Imagine going to a place where you see a warning on the entrance telling you that plants there can kill you. Scary, right? Welcome to the Poison Garden. The Duchess of Northumberland, who is the brain behind the garden, wanted this garden to show how certain plants can actually result in death and how long it could take before such death occurs. Let’s take a closer look at this intriguing natural phenomenon.
The Poison Garden is actually a section of the Alnwick Garden situated next to Alnwick Castle in Alnwick, Northumberland, England. The formal garden complex has a long history spanning centuries, with the first garden laid by the First Duke of Northumberland in 1750. Successive Dukes of Northumberland worked to ensure the Alnwick Garden is preserved until World War II when it was turned to for sustenance and subsequently closed in 1950 after having been left to fall into disrepair.
The Poison Garden Development
Redevelopment of the Alnwick Garden commenced in the late 1990s. This was driven by Jane Percy, Duchess of Northumberland, who had moved to Alnwick Castle with her husband when he was unexpectedly made the 12th Duke of Northumberland. The first phase of the redevelopment opened in 2001. The garden attracts more than an average of 800,000 visitors each year.
In 2005, a section of the Alnwick Garden was converted by the Duchess of Northumberland to form the Poison Garden. She drew the inspiration for the garden from the world-famous poison garden in Padua, which was built by the Medici family to take wicked care of their royal enemies. The Duchess had visited the Italian garden a year after moving to Alnwick Castle with her husband.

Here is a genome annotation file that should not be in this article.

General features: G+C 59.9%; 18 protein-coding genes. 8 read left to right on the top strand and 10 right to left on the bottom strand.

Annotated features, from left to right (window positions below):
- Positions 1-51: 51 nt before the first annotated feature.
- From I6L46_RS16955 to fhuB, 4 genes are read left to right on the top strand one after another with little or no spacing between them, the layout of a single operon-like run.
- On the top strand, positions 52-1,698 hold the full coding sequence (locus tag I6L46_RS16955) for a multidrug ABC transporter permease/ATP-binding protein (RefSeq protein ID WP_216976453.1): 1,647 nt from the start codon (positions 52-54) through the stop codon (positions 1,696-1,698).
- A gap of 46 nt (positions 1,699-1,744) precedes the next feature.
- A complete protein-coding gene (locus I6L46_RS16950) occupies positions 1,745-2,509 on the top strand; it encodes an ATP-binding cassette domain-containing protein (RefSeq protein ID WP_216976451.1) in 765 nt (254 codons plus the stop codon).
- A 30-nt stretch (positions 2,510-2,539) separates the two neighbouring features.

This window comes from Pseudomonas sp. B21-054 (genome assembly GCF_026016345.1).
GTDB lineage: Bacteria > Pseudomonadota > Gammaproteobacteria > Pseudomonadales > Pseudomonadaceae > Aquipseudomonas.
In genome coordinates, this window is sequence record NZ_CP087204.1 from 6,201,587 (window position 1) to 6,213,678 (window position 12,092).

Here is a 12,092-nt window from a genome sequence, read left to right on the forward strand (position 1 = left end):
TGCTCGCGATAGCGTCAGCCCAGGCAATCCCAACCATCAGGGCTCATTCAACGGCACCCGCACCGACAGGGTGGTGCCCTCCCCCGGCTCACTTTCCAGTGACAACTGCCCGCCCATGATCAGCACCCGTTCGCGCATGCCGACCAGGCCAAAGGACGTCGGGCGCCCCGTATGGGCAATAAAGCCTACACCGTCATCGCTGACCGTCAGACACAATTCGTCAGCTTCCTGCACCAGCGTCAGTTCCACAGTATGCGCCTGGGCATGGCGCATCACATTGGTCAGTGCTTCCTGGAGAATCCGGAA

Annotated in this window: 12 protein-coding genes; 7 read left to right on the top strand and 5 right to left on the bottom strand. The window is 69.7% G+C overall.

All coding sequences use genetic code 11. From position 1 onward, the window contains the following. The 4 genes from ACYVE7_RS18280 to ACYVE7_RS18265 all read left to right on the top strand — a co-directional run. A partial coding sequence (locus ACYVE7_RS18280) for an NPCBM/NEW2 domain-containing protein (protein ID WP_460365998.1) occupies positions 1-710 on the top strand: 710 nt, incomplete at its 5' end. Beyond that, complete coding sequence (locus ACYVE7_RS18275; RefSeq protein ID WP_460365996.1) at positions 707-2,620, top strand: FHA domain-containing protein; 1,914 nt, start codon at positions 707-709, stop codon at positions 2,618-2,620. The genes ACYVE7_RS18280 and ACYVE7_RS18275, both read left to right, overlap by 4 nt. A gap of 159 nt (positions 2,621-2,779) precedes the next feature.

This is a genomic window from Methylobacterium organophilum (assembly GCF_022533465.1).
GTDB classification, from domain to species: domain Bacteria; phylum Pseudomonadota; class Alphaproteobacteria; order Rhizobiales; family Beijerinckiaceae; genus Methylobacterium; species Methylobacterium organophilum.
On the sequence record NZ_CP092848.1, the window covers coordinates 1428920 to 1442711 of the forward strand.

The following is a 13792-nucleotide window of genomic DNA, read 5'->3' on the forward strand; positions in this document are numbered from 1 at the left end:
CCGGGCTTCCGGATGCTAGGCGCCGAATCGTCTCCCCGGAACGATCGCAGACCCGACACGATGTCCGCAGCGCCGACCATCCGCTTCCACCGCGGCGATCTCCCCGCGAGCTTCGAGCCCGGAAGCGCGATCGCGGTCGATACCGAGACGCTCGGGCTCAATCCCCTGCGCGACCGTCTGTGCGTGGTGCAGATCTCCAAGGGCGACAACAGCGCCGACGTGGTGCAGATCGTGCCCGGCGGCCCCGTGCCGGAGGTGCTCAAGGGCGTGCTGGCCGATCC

She obtained permission to grow cocaine, marijuana and magic mushrooms in the garden, strictly for educational purposes. A neglected, overgrown section of the Alnwick Garden measuring several acres was transformed into the Poison Garden. The area, which is filled with plants that are medicinal, narcotic or poisonous, has a gigantic tree house, a cherry orchard, water features, and a bamboo labyrinth.
Plants in the Poison Garden
There are numerous varieties of plants that are renowned to be potentially deadly in the garden. Of course, many of the plants have proven to posses medicinal properties as well. Still, this may not be the right place to come when in search of medicinal plants. Plant varieties include cannabis, hemlock, foxglove and belladonna. Other narcotic plants that can be found here include poppies, tobacco and magic mushrooms. Another inhabitant is Ricinus communis which is used to produce castor oil, but with seeds that are highly poisonous.
Visiting the Poison Garden
The entrance gate to the Poison Garden is always locked. You will need to get a guide to get through the gates which has a danger sign comprising a white skull and crossbones. The garden is also being guarded 24 hours a day to keep aimless wanderers away from this beautiful death zone.
Guides at the garden take visitors on tours, explaining the deadly properties of different plants. Once inside, you would be advised against touching or smelling any of the plants for you could fall sick, or even die, just by touching, let alone sniffing at them. The highly lethal plants are put in cages to prevent visitors from gaining easy access to them.
A visit to the Poison Garden promises to be a very educative one. You may be surprised to find out that some beneficial plants can be quite deadly if not handled or consumed with moderation. The guides at the garden will certainly help broaden your knowledge of the plants.
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